"Tape used to have a reputation for being unreliable but this is no longer true," he adds. "It is reliable, it is inexpensive, and you can get between 3 and 8 terabytes of data in a single cartridge."
Conventional disks can also be used for long term storage, although they are susceptible to mechanical failure and data decay or bit rot, and can be costly to run if kept in a spun-up state. But while hard drives will always have a high failure rate, their storage densities and energy consumption figures are improving all the time. "There is a lot of R&D going on in the hard drive business – particularly on the capacity side," says Peters.
Recent innovations include helium filled drives, which consume far less energy than drives filled with relatively denser air and which can also store 50% more data per enclosure than conventional drives. HGST's Ultrastar He6 drives run 4-5 degrees cooler than air filled drives, and because there is less drag in helium than in air they consume 23% less power, resulting in a 49% improvement in power consumption per terabyte of storage, the company claims.
There have also been innovations in the way that data is written to drives, including Shingled Magnetic Recording (SMR) drives which manufacturers, including Western Digital and Seagate, already have in production. These use relatively wide data tracks that are written to disk in such a way that they partially overlap previous ones, in a manner similar to the way that roof shingles are laid down. (Normally there is a small gap between tracks.)
SMR is particularly suited to continuous writing or erasing rather than small random access reads and writes, making it well suited to archiving data. SMR is expected to enable data densities of as much as three trillion bits per square inch, according to Seagate.
Further out it's likely that another way of laying down data called Heat-assisted magnetic recording (HAMR) will be adopted. HAMR records data on high stability magnetic media such as iron-platinum alloy using laser thermal assistance to heat the material. HAMR allows much higher areal densities than conventional or SMR disks, and Seagate, Western Digital and TDK have all demonstrated the technology although no HAMR disks are available yet. Seagate predicts that by 2020 it will be able to offer conventional 3.5" drives with a capacity of 20TB or more using HAMR.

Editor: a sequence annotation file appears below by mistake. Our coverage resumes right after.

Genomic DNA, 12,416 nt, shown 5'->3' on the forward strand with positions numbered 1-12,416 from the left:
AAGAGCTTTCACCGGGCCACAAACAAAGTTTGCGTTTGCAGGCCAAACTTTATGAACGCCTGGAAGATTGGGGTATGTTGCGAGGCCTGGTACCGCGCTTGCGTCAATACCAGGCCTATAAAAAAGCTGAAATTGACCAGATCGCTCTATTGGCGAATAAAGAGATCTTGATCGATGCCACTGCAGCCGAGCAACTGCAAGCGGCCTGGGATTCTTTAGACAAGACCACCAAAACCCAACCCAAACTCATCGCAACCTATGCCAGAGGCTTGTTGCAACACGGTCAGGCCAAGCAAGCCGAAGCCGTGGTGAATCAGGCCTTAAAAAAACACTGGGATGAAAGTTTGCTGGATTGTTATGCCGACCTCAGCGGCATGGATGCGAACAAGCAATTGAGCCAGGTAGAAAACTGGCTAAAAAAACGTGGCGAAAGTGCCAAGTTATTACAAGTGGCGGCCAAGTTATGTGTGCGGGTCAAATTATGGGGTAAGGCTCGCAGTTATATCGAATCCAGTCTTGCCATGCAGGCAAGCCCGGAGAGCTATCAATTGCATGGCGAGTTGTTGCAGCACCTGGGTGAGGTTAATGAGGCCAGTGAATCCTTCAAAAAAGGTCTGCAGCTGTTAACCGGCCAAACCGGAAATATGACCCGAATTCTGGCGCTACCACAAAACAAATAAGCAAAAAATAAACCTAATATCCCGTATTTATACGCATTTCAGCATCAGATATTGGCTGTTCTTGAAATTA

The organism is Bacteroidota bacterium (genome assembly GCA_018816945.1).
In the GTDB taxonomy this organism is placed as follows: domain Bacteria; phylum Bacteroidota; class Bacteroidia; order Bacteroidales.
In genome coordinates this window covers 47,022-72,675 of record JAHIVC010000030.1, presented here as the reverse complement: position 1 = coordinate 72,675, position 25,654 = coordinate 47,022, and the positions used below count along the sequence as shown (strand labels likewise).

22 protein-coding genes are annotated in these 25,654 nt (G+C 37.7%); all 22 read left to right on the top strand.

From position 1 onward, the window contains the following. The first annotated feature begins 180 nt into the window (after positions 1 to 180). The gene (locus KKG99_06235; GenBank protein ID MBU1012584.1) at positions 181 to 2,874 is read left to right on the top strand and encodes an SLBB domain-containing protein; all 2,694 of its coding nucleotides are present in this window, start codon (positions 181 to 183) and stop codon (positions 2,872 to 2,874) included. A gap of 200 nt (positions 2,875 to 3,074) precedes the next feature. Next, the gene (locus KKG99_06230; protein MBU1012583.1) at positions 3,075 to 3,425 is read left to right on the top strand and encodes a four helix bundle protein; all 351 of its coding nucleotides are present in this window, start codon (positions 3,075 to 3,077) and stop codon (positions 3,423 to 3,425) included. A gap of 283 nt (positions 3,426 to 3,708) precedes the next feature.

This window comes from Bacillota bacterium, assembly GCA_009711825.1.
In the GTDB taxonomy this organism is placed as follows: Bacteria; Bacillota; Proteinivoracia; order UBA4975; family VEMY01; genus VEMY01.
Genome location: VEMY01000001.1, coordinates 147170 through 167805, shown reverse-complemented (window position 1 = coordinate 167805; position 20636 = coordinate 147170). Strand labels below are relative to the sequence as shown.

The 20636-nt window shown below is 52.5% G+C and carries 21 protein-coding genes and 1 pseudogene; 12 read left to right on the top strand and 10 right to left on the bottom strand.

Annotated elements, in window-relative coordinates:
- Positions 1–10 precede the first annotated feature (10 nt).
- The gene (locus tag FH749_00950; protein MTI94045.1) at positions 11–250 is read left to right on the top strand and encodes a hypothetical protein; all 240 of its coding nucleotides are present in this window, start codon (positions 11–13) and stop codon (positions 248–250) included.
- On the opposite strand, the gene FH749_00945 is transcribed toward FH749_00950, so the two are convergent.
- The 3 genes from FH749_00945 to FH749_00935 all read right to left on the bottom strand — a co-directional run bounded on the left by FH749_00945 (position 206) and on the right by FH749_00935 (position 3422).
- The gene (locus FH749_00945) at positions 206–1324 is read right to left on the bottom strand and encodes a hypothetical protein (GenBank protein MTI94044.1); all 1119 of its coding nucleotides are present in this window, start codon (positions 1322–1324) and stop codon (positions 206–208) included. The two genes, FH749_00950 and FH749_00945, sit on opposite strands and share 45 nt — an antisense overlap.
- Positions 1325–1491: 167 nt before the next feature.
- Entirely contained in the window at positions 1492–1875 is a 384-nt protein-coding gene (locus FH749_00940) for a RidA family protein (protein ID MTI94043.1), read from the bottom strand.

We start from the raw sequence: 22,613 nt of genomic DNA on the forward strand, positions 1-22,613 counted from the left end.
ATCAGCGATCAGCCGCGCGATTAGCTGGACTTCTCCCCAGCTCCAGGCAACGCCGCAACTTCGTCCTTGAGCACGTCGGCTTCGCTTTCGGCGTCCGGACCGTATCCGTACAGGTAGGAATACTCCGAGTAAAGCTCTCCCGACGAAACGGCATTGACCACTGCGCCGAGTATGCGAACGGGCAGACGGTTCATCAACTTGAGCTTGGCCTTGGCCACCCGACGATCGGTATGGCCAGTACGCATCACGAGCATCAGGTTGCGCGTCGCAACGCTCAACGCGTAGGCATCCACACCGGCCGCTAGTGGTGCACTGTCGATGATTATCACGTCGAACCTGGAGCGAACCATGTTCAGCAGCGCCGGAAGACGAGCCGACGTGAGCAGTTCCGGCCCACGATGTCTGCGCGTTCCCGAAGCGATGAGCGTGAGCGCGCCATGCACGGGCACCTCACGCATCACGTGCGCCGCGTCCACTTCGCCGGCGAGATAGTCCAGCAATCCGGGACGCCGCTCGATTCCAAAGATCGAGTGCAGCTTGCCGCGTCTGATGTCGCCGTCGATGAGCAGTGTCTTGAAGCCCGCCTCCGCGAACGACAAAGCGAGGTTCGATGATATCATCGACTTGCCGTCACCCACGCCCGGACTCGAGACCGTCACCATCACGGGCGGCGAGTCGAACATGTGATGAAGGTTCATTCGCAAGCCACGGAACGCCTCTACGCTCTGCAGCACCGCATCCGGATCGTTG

The benefit of these technologies is that by increasing areal density they have the potential to change the economics of disk drives. Even if the price per gigabyte is still relatively high, such drives can or will be able to store large amounts of data using comparatively little rack space, and if kept spun down then they consume no energy. Although a large array of these disks may take several minutes to spin up, once running they offer fast access to any cold storage data using a technology that is well understood.
One further option is to use cloud services for cold storage – a market pioneered by Amazon with its Glacier storage service. Glacier is certainly cheap: from 1c per gigabyte per month, but its name – as well as hinting that it is aimed at the cold storage market – also intimates that it is slow. Once data is requested, in what Amazon calls initiating a retrieval job, it typically takes between 3 and 5 hours before it is available for download.
What the underlying storage for Glacier is a mystery that Amazon hasn't revealed, Mark Peters suspects that the service may be tape-based. "Why the 3-5 hour delay? It may be that the system is not completely automated, and there are tape monkeys running around grabbing tapes of shelves. On the other hand, making customers wait may be a deliberate move."
Whatever the reason, it has given Seagate's EVault an opportunity to offer an alternative cloud-based cold storage service that it calls LTS2, or Long Term Storage Service. LTS2 is slightly more expensive than Glacier at 1.5c per gigabyte per month, but data is available for retrieval in a matter of seconds. The service uses spinning disk drives for storage, and there is some speculation that it actually uses Seagate's own SMR drives, though this has not been confirmed.
So when it comes to the future of cold storage, there's certainly no shortage of options: low quality flash; tape; helium, SMR and HAMR disks; tape/disk hybrids; and cloud-based cold storage services of differing speeds.
Each has its own distinct speed, power and space characteristics and cost per gigabyte, and that means there may be demand for them all. For the type of cold storage of relatively small files that Facebook has in mind, there may even be a place for Blu-ray based storage as well.
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